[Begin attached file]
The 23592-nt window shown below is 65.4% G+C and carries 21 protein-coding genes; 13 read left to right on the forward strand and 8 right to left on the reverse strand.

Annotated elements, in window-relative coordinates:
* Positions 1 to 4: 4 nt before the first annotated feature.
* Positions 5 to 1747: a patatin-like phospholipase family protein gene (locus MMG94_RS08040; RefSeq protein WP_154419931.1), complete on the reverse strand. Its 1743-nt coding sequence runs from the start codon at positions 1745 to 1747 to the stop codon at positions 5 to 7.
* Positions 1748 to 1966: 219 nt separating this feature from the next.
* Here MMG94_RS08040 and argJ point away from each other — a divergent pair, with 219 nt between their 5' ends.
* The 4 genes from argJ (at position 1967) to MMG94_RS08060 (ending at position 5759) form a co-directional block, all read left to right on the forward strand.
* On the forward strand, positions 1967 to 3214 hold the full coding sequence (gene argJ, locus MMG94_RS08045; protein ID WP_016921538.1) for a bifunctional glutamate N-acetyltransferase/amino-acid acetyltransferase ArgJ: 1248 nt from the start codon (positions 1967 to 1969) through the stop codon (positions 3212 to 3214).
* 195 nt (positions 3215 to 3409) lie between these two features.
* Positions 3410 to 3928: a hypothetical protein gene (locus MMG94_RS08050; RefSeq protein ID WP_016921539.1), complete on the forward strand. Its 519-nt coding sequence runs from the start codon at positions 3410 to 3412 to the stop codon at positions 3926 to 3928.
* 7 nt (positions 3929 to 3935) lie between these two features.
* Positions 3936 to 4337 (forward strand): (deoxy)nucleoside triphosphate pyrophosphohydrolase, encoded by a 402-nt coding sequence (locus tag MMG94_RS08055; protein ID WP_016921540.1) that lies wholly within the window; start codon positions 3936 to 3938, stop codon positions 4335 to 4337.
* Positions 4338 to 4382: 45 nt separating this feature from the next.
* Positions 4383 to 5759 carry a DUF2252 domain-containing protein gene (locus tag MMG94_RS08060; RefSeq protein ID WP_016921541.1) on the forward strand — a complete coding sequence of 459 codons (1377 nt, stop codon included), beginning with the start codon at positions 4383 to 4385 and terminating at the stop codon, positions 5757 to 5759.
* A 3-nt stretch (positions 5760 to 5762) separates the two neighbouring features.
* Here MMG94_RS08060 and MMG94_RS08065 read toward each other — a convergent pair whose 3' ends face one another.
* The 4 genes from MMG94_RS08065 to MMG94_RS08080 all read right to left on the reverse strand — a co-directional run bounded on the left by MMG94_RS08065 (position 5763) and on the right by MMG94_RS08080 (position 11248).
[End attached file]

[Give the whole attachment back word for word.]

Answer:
The 23592-nt window shown below is 65.4% G+C and carries 21 protein-coding genes; 13 read left to right on the forward strand and 8 right to left on the reverse strand.

Annotated elements, in window-relative coordinates:
* Positions 1 to 4: 4 nt before the first annotated feature.
* Positions 5 to 1747: a patatin-like phospholipase family protein gene (locus MMG94_RS08040; RefSeq protein WP_154419931.1), complete on the reverse strand. Its 1743-nt coding sequence runs from the start codon at positions 1745 to 1747 to the stop codon at positions 5 to 7.
* Positions 1748 to 1966: 219 nt separating this feature from the next.
* Here MMG94_RS08040 and argJ point away from each other — a divergent pair, with 219 nt between their 5' ends.
* The 4 genes from argJ (at position 1967) to MMG94_RS08060 (ending at position 5759) form a co-directional block, all read left to right on the forward strand.
* On the forward strand, positions 1967 to 3214 hold the full coding sequence (gene argJ, locus MMG94_RS08045; protein ID WP_016921538.1) for a bifunctional glutamate N-acetyltransferase/amino-acid acetyltransferase ArgJ: 1248 nt from the start codon (positions 1967 to 1969) through the stop codon (positions 3212 to 3214).
* 195 nt (positions 3215 to 3409) lie between these two features.
* Positions 3410 to 3928: a hypothetical protein gene (locus MMG94_RS08050; RefSeq protein ID WP_016921539.1), complete on the forward strand. Its 519-nt coding sequence runs from the start codon at positions 3410 to 3412 to the stop codon at positions 3926 to 3928.
* 7 nt (positions 3929 to 3935) lie between these two features.
* Positions 3936 to 4337 (forward strand): (deoxy)nucleoside triphosphate pyrophosphohydrolase, encoded by a 402-nt coding sequence (locus tag MMG94_RS08055; protein ID WP_016921540.1) that lies wholly within the window; start codon positions 3936 to 3938, stop codon positions 4335 to 4337.
* Positions 4338 to 4382: 45 nt separating this feature from the next.
* Positions 4383 to 5759 carry a DUF2252 domain-containing protein gene (locus tag MMG94_RS08060; RefSeq protein ID WP_016921541.1) on the forward strand — a complete coding sequence of 459 codons (1377 nt, stop codon included), beginning with the start codon at positions 4383 to 4385 and terminating at the stop codon, positions 5757 to 5759.
* A 3-nt stretch (positions 5760 to 5762) separates the two neighbouring features.
* Here MMG94_RS08060 and MMG94_RS08065 read toward each other — a convergent pair whose 3' ends face one another.
* The 4 genes from MMG94_RS08065 to MMG94_RS08080 all read right to left on the reverse strand — a co-directional run bounded on the left by MMG94_RS08065 (position 5763) and on the right by MMG94_RS08080 (position 11248).